verb (used without object)
verb (used with object)
- stones, precious,
- stonewall jackson,
- stonewall riot,
Origin of stonewall
Examples from the Web for stonewall
His nickname, given to him at the Battle of Gettysburg and which he kept for the rest of his life, was Stonewall Jim.
Excerpted from Rebel Yell: The Violence, Passion, and Redemption of Stonewall Jackson by S.C. Gwynne.
Transgender people played an integral role at Stonewall, and we are due respect in our own extended community.
“They stonewall us just like they stonewall the rest of Congress,” the staffer said.Congressional Black Caucus Blasts Obama for Not Nominating Enough African-American Judges|Patricia Murphy|January 27, 2014|DAILY BEAST
I said, well obviously the Stonewall, if only to pay homage.Yes, ‘Looking’ Is Boring. It’s the Drama Gays Deserve.|Tim Teeman|January 24, 2014|DAILY BEAST
Stonewall Jackson, having accidentally been wounded by some of his own men, died to-day.Diary of Battery A, First Regiment Rhode Island Light Artillery|Theodore Reichardt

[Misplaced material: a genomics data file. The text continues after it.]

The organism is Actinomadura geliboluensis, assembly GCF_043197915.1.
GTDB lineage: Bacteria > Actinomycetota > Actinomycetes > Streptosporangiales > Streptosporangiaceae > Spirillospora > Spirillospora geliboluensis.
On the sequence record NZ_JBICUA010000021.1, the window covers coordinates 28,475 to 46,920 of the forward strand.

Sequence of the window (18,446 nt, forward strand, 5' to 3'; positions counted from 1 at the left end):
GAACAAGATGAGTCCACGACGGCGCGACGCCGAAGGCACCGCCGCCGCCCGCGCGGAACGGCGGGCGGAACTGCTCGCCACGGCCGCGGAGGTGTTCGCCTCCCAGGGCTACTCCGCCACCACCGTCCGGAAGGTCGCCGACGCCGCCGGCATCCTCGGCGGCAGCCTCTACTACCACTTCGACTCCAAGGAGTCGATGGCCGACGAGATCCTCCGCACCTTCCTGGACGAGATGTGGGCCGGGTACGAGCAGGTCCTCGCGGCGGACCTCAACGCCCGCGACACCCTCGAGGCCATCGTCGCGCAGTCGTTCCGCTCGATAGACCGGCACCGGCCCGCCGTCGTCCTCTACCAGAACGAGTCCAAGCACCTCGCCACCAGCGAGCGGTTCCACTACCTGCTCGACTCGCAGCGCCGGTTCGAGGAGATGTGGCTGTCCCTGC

Stonewall Jackson and his generals felt a certain hardening of the Northern resistance that day.The Sword of Antietam|Joseph A. Altsheler
Stonewall Jackson (until his death the third in command of their army) was just such another simple-minded servant of his country.Three Months in the Southern States, April-June 1863|Arthur J. L. (Lieut.-Col.) Fremantle
They marched through fire, where Stonewall Jackson led, and they never ceased to march.The Scouts of Stonewall|Joseph A. Altsheler
Stonewall Jackson came to the door of his tent and stood, looking out.The Long Roll|Mary Johnston
Old English stanwalle (n.); see stone (n.) + wall (n.). As nickname of Confederate General Thomas J. Jackson (1824-1863), bestowed 1861 on the occasion of the First Battle of Bull Run, supposedly by Gen. Bernard Bee, urging his brigade to rally around Jackson, who was "standing like a stone wall." Bee was killed in the battle; the account of the nickname appeared in Southern newspapers within four days of the battle.
On the face of it this account has no character of authenticity, and the words ascribed to Bee smack less of the battlefield than of the editorial sanctum. ... It seems inherently probable that something was said by somebody, during or immediately after the battle, that likened Jackson or his men or both to a stone wall. [R.M. Johnston, "Bull Run: Its Strategy and Tactics," Boston, 1913]
"to obstruct," 1914, from metaphoric use of stone wall for "act of obstruction" (1876). Related: Stonewalled; stonewalling.